I consider them similar to a group of pious and devoted men who saw a great knight issue from the ranks of the Muslims and enter the fray of their enemies, striking and battling until he subdued them and unnerved them, breaking their ranks and routing them. Then he emer-ged covered with their blood, went to wash himself, and entered the place of prayer with the Muslims. But that group thought that he still had some of their blood on his person, and they criticized him for it.
Among the most famous commentaries of the Ihya’:
– The hadith master Murtada al-Zabidi’s ten-volume Ithaf al-Sada al-Muttaqin Sharh Ihya’ ‘Ulum al-Din (“The Lavish Gift of the Godwary Masters: Commentary on al-Ghazzali’s ‘Giving Life to the Religious Sciences’”) which contains the most comprehensive documentation of the hadith narrations cited by al-Ghazzali.
– ‘Abd al-Qadir ibn ‘Abd Allah al-‘Aydarus Ba ‘Alawi’s Ta‘rif al-Ahya bi Fada’il al-Ihya (“The Appraisal of the Living of the Immense Merits of the Ihya”).
– Mulla ‘Ali al-Qari’s Sharh ‘Ayn al-‘Ilm wa Zayn al-Hilm (“The Spring of Knowledge and the Adornment of Understanding”) on the abridged version. Al-Qari begins it by stating:
“I wrote this commentary on the abridgment of Ihya’ ‘Ulum al-Din by the Proof of Islam and the Confirmation of Creatures hoping to receive some of the outpouring of blessings from the words of the most pure knowers of Allah, and to benefit from the gifts that exude from the pages of the Shaykhs and the Saints, so that I may be mentioned in their number and raised in their throng, even if I fell short in their fol-lowing and their service, for I rely on my love for them and content myself with my longing for them.”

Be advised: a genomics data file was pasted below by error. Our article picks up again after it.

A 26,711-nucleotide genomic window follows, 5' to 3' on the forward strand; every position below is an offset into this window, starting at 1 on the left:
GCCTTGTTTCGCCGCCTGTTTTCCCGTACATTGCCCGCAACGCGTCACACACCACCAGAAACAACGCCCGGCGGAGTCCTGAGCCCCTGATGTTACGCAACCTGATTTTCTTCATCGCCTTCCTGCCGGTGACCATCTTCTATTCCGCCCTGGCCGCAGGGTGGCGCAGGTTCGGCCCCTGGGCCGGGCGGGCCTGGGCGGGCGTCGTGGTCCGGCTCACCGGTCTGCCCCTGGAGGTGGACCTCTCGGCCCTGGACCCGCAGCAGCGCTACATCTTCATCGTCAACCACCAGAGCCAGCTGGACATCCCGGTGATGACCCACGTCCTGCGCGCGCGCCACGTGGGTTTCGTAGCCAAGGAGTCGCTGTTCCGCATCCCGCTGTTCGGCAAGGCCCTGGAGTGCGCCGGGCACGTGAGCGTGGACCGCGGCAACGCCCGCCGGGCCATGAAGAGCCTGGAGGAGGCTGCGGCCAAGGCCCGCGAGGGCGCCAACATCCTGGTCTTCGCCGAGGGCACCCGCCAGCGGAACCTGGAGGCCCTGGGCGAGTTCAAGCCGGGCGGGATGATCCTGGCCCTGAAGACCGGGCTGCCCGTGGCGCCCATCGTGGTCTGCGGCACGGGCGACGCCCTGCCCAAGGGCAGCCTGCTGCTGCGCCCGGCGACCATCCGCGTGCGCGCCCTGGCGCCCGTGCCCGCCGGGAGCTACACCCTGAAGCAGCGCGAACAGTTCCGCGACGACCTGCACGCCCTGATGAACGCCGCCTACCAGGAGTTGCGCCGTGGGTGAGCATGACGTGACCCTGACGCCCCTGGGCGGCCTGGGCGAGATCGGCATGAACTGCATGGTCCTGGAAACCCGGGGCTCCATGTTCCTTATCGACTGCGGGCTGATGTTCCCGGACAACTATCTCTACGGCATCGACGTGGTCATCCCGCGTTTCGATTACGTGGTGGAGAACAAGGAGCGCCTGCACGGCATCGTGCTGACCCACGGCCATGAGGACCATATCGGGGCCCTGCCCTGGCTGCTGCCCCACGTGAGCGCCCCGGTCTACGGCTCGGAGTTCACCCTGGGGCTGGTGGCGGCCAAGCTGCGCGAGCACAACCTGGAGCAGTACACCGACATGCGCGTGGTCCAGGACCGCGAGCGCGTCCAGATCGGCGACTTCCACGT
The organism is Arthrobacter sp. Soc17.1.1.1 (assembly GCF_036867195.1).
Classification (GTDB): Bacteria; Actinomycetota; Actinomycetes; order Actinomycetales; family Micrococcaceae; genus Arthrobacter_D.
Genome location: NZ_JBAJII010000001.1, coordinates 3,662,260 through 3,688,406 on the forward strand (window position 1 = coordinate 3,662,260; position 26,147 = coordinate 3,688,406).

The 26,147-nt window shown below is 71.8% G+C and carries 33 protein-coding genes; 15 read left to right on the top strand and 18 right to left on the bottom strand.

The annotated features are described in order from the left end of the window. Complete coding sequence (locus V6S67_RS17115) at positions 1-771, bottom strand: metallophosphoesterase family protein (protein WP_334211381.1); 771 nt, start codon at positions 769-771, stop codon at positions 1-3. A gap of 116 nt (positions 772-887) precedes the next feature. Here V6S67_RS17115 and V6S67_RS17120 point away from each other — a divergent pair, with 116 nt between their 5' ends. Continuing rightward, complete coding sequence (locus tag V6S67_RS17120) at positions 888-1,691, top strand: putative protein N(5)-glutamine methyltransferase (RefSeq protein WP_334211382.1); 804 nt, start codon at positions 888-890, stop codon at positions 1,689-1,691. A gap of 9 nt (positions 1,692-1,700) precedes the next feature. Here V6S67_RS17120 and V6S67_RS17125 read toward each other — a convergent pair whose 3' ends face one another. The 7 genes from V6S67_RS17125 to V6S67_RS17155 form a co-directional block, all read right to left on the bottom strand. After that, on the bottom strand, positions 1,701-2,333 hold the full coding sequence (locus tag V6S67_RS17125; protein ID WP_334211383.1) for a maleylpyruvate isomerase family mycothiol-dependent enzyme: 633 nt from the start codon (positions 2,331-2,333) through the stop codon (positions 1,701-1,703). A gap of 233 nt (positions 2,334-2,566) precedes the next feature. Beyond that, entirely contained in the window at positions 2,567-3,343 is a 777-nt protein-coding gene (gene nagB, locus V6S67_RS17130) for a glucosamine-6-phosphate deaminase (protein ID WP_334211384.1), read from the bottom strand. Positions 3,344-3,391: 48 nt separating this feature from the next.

End of biographical notice on Hujjatul Islam al-Ghazzali by Hj. Gibril —
Allah forgive him! — written out of duty and love, not arrogance. Main source: Ibn al-Subki, Tabaqat al-Shafi`iyya al-Kubra ( 6:191-389 #694).
O Allah! bring us out of the darkness of illusion into the light of knowledge, adorn our manners with gentleness, and grant us deeds that are accepted in Your Presence. Glory to You! Truly we know nothing except what You teach us.
O Allah! benefit us with the Proof of Your Religion, Imam al-Ghazzali, and thank him on behalf of Muhammad’s Community — upon him Your blessings and peace.
Allah’s blessings and peace upon the best of prophets and messengers, our master Muhammad, and upon his Family and all his Companions. Praise belongs to Allah, the Lord of the worlds.
© 2012 As-Sunnah Foundation of America